Kelani’s video went viral over the weekend and garnered over a million views and hundreds of likes.

She exchanged her card online and then filed a police report using the details she was able to obtain in the video. Since her story gained so much traction, she was able to relate the police claim process.

What do these “taxi scams” look like?

The taxi scams are just like what Saja witnessed on Sunday.

Toronto police say the scam involves a car (for example, a taxi) that will stop in a crowded area at midday. One of the suspects pretends to be a driver and the other as a customer. The customer approaches the unsuspecting victim after a heated argument and asks them to pay via their debit card because the driver refuses to accept cash due to COVID-19.

After the victim hands his debit card to the driver, the customer gets distracted and the debit card is changed to another.

The POS terminal record is the victim’s card data and PIN, which fraudsters then use to conduct fraudulent transactions using the victim’s card.

How can people protect themselves?

Toronto Police are asking people to be careful when using public transportation that leads to debit or credit card transactions.

People should beware of all taxis claiming to not accept cash because all licensed taxi companies accept cash.

Residents are also advised not to leave their debit or credit card unattended inside a point of sale anywhere, to cover their fingers when entering their PIN numbers, and to check their card after each transaction to ensure it is theirs. Customers must also make a point to pick up the device from the driver during checkout rather than hand over their card.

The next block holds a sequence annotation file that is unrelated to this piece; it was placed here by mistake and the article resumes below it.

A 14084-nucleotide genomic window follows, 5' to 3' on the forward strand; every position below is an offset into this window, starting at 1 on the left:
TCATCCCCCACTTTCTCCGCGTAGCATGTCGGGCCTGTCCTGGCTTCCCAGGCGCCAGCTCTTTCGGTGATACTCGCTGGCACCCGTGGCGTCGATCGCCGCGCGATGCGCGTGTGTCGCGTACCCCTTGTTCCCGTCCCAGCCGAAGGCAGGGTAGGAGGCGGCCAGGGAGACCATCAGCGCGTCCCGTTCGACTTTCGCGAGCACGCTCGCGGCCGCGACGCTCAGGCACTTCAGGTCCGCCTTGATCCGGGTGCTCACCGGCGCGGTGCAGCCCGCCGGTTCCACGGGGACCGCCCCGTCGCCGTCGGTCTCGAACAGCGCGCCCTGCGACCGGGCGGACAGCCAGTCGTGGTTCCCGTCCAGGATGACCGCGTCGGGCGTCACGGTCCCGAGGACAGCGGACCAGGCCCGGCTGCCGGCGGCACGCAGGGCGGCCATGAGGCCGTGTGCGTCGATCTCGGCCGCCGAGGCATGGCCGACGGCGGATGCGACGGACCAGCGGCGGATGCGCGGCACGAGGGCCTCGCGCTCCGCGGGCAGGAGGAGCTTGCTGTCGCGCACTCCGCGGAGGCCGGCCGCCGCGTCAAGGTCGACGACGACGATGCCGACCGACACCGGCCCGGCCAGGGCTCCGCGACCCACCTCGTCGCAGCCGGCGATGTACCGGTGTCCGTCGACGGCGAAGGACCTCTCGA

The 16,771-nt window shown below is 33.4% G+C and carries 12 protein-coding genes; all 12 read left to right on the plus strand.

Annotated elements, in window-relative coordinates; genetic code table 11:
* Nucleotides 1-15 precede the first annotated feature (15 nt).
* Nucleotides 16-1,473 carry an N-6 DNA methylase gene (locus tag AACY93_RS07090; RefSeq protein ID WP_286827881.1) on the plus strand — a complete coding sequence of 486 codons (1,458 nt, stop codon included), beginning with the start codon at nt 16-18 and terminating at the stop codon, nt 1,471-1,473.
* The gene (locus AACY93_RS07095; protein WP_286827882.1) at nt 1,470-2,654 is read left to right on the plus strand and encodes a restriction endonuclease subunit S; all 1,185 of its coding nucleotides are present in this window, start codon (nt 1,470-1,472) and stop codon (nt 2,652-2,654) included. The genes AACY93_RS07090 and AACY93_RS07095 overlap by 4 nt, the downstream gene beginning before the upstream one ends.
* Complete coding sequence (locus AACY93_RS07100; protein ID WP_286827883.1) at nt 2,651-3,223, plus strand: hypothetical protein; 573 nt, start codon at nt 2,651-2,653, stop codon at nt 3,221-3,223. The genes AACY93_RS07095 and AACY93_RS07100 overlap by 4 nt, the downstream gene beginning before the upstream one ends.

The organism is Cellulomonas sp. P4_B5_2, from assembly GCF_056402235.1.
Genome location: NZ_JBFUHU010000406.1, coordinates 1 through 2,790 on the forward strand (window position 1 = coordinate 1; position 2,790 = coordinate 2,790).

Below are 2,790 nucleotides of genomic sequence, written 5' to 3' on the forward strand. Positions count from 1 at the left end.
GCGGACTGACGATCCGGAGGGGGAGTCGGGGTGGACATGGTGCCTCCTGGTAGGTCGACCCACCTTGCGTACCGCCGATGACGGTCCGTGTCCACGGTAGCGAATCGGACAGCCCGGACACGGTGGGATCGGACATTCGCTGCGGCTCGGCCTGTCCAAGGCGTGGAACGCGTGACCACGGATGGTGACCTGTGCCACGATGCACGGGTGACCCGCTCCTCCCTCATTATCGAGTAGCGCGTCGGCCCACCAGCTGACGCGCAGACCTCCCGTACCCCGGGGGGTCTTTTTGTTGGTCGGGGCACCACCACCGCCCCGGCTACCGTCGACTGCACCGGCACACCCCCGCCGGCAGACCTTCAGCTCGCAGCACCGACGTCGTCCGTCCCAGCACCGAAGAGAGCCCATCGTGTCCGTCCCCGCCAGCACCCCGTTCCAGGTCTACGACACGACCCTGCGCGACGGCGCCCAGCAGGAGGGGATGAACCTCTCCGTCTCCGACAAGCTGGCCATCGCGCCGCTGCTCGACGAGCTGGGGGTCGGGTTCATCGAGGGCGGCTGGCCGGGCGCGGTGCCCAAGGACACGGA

Finally, people should be aware of taxi numbers and company names when using their services and be aware of the driver ID that is clearly displayed to the customer at the back of the cab.

Toronto scams on the rise

Toronto is seeing a lot of scams that have been on the rise lately.

Recently, a CTV news story Small business owners and workers have warned of a new scam in the Greater Toronto Area targeting debit and credit payment terminals in stores. Fraudsters steal payment machines and then use them to return funds to stolen credit cards.

Then the scammers go to the bank machines and withdraw money from credit cards. Police describe these thefts as part of a “money-refund scam”.

Hundreds of charges have been brought recently Toronto moving scam Where the carriers would pick up a person’s belongings after setting a really low price and getting customers to sign contracts with no final payments. The operators would then withhold customers’ properties until a higher amount was paid – which was usually thousands of dollars more than the original price offered.

Anyone with information, or who believes they have been the victim of a taxi scam, are urged to call the police at 416-808-4300, Crime Stoppers anonymously at 416-222-TIPS (8477), or at www.222tips.com.